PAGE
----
With the advent of networking technologies and the Internet, computing devices worldwide have been able to intercommunicate with one another. While this has provided numerous benefits, there have been some problems. One problem is that malicious computer code, such as computer viruses, Trojans, worms, and even spam, among other types of malicious computer code, can more easily and undesirably spread over a large number of computing devices. Malicious computer code can also be referred to in shortened form as malicious code or malware. Malicious code may generally be considered as software that is designed to infiltrate a computing device without the informed consent of the device's owner or administrator. Malware in particular is a general term used by computer professionals to mean a variety of forms of hostile, intrusive, annoying, and/or unwanted software or program code. BRIEF DESCRIPTION OF THE DRAWINGS

FIG. 1 is a diagram of a device in which malicious code detection is performed, according to an embodiment of the present disclosure.

FIG. 2 is a diagram of the processing pipeline of the device of FIG. 1 in detail, according to an embodiment of the present disclosure.

FIG. 3 is a diagram of a malicious code detector of the device of FIG. 1 in detail, according to an embodiment of the present disclosure.

FIG. 4 is a flowchart of a method for malicious code detection, according to an embodiment of the present disclosure.

DETAILED DESCRIPTION

As noted in the background section, the spread of malicious code has become problematic with the increasing interconnectedness of computing devices over the Internet and other networks. As a result, users and network administrators are often concerned with detecting such malicious code before the code can be installed on or otherwise infect a given computing device or computing devices. For large organizations, it can be beneficial to attempt malicious code detection at the points of entry of their networks to the outside world (e.g., the Internet), in addition to or in lieu of trying to detect malicious code individually at each computing device within the organizations.

Existing techniques to detect malicious code suffer from some

disadvantages, however. In one prior art approach, an existing processor of a networking device such as a switch or a router, a computing device like a general purpose computer, or another type of device, is also burdened with having to detect malicious code. As such, the other tasks of the processor may be completed more slowly. Overall performance of such a device, in other words, is lowered.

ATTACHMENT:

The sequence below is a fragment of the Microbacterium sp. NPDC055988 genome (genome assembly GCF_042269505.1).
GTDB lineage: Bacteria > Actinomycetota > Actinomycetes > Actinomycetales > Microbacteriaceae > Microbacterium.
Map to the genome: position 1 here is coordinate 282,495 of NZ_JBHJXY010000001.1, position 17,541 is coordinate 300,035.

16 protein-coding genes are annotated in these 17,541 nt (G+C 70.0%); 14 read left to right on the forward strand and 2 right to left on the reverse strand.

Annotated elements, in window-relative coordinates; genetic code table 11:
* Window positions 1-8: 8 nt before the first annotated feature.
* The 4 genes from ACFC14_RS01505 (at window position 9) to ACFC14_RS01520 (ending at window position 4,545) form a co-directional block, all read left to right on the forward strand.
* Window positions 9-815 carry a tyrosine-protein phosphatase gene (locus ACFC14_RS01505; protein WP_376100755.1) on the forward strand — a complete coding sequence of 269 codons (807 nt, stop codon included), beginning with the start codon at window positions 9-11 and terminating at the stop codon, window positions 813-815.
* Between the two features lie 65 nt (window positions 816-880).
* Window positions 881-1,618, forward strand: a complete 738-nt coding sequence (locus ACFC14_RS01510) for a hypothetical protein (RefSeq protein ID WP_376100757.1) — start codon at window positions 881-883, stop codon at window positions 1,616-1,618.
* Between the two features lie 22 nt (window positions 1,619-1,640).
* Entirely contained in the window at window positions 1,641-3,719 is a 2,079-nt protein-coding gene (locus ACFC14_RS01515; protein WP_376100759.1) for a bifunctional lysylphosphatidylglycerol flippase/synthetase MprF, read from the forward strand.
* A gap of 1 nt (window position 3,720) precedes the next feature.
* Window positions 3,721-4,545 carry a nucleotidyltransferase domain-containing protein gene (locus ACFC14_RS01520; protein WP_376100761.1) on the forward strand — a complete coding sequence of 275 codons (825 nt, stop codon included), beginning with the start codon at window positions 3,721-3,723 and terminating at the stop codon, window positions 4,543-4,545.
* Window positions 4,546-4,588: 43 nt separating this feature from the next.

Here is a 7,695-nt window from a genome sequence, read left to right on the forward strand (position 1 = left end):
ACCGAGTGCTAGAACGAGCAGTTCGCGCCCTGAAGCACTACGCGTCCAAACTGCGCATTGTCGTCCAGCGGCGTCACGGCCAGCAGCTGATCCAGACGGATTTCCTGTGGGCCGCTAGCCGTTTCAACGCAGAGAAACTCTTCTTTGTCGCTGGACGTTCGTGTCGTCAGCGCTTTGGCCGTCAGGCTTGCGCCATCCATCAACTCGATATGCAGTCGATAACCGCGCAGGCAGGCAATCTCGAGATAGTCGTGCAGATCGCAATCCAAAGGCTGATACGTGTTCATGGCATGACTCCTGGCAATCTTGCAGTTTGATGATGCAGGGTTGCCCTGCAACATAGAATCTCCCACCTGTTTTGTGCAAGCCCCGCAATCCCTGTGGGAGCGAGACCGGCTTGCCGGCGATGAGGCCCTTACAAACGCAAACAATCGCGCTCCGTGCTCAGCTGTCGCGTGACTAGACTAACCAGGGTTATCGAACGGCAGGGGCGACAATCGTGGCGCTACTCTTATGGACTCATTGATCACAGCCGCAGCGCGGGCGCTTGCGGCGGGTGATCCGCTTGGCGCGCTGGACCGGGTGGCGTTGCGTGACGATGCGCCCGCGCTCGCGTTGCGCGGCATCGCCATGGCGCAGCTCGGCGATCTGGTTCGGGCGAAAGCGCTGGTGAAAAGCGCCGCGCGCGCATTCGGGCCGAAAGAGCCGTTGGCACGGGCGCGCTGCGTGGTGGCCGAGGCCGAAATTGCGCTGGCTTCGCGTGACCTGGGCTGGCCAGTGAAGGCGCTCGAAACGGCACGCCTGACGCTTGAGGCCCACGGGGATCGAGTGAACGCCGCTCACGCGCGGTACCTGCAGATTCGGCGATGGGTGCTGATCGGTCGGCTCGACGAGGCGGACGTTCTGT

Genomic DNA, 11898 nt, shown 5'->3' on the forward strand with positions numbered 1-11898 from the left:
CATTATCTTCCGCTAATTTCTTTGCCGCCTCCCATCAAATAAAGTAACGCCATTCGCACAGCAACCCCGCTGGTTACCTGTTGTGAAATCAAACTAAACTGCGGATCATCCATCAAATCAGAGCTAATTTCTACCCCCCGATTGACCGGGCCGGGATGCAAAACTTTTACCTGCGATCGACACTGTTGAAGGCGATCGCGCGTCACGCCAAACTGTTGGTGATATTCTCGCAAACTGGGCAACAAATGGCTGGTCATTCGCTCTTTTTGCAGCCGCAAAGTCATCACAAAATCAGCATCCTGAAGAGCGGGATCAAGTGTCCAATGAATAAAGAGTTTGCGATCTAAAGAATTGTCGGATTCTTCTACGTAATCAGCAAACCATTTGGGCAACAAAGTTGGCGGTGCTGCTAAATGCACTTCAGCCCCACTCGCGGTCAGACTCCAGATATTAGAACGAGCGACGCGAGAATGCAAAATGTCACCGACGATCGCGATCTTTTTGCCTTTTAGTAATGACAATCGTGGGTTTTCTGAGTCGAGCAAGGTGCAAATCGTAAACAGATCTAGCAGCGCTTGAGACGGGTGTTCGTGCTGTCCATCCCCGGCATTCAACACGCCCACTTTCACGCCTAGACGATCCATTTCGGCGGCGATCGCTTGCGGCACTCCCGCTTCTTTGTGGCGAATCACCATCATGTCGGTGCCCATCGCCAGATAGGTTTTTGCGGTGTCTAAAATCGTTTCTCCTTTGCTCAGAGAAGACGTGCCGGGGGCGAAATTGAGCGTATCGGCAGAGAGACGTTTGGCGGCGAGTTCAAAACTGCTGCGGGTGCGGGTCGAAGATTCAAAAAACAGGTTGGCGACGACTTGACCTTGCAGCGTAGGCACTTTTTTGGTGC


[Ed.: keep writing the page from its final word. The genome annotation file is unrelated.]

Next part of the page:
In another prior art approach, a dedicated processor is added to a network device, a computing device, or another type of device for the primary if not sole purpose of detecting malicious code detection. However, adding dedicated processors is expensive, and typically results in higher energy consumption by the devices. Furthermore, adding a dedicated processor may still not alleviate the concern of reducing the performance of a device in completing other tasks.

For example, incoming data to a device may be temporarily stored within a queue. Before this data can be processed by the device in accordance with its existing tasks, the data is first scanned for malicious code. The data cannot be processed in accordance with the existing tasks of the device until this malicious code detection has occurred. Therefore, even if a dedicated processor is employed to perform malicious code detection, overall performance of the device may suffer.

FIG. 1 shows a representative device 100, according to an embodiment of the disclosure, which overcomes these shortcomings. The device 100 may be a networking device, such as a switch, router, or other type of networking device. The device 100 may alternatively or additionally be a computing device, like a general purpose computer such as a server computing device, a client computing device, a desktop computer, and/or a laptop computer, among other types of computing devices.

The device 100 includes a processing pipeline 102 and a malicious code detector 104. Both the pipeline 102 and the detector 104 are implemented at least in hardware. In one embodiment, the pipeline 102 and the detector 104 are both implemented solely in hardware, such as by using appropriate application- specific integrated circuits (ASIC's), field-programmable gate arrays (FPGA's), and other types of hardware-only components. In another embodiment, the pipeline 102 and the detector 104 may be implemented at least in hardware in so far as they are also software that is executed by a processor (which is hardware) to perform their respective functionalities.

To process data within the device 100, the data is moved through the pipeline 102, as indicated by the arrow 106. This processing is unrelated to the detection of malicious code. That is, the purpose of moving the data through the pipeline 102 to perform processing on the data is unrelated to the detection of malicious code. The processing is performed on the data as it is moved through the pipeline 102 in that the data is altered by a processing agent executed within the pipeline 102, which may control the rate at which the data moves through the pipeline 102.